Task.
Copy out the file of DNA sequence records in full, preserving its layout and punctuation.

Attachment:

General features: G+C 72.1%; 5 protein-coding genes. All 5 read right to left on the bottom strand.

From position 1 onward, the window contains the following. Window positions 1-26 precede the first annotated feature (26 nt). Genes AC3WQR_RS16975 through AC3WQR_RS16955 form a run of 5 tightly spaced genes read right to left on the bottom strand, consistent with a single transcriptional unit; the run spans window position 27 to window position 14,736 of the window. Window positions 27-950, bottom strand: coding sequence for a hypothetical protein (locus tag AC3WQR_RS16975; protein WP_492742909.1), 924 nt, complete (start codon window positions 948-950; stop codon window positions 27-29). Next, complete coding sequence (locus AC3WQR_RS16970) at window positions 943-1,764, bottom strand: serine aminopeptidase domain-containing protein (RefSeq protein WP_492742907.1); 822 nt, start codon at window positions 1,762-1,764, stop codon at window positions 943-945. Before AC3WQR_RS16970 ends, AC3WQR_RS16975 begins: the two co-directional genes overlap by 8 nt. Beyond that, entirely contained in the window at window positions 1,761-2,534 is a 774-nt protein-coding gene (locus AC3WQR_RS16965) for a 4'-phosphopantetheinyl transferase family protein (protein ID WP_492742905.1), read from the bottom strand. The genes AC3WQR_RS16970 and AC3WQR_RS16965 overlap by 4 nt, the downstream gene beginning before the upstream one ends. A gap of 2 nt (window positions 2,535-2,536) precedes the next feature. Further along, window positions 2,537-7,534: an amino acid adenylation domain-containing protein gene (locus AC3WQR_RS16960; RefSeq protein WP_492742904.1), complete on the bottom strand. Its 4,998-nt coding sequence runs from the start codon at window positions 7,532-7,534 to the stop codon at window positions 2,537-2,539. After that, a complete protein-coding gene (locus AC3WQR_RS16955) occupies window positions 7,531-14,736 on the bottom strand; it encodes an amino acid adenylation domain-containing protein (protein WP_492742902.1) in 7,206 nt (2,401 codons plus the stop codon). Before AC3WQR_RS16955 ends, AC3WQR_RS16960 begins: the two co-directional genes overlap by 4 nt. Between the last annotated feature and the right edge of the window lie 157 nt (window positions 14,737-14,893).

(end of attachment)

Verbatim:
General features: G+C 72.1%; 5 protein-coding genes. All 5 read right to left on the bottom strand.

From position 1 onward, the window contains the following. Window positions 1-26 precede the first annotated feature (26 nt). Genes AC3WQR_RS16975 through AC3WQR_RS16955 form a run of 5 tightly spaced genes read right to left on the bottom strand, consistent with a single transcriptional unit; the run spans window position 27 to window position 14,736 of the window. Window positions 27-950, bottom strand: coding sequence for a hypothetical protein (locus tag AC3WQR_RS16975; protein WP_492742909.1), 924 nt, complete (start codon window positions 948-950; stop codon window positions 27-29). Next, complete coding sequence (locus AC3WQR_RS16970) at window positions 943-1,764, bottom strand: serine aminopeptidase domain-containing protein (RefSeq protein WP_492742907.1); 822 nt, start codon at window positions 1,762-1,764, stop codon at window positions 943-945. Before AC3WQR_RS16970 ends, AC3WQR_RS16975 begins: the two co-directional genes overlap by 8 nt. Beyond that, entirely contained in the window at window positions 1,761-2,534 is a 774-nt protein-coding gene (locus AC3WQR_RS16965) for a 4'-phosphopantetheinyl transferase family protein (protein ID WP_492742905.1), read from the bottom strand. The genes AC3WQR_RS16970 and AC3WQR_RS16965 overlap by 4 nt, the downstream gene beginning before the upstream one ends. A gap of 2 nt (window positions 2,535-2,536) precedes the next feature. Further along, window positions 2,537-7,534: an amino acid adenylation domain-containing protein gene (locus AC3WQR_RS16960; RefSeq protein WP_492742904.1), complete on the bottom strand. Its 4,998-nt coding sequence runs from the start codon at window positions 7,532-7,534 to the stop codon at window positions 2,537-2,539. After that, a complete protein-coding gene (locus AC3WQR_RS16955) occupies window positions 7,531-14,736 on the bottom strand; it encodes an amino acid adenylation domain-containing protein (protein WP_492742902.1) in 7,206 nt (2,401 codons plus the stop codon). Before AC3WQR_RS16955 ends, AC3WQR_RS16960 begins: the two co-directional genes overlap by 4 nt. Between the last annotated feature and the right edge of the window lie 157 nt (window positions 14,737-14,893).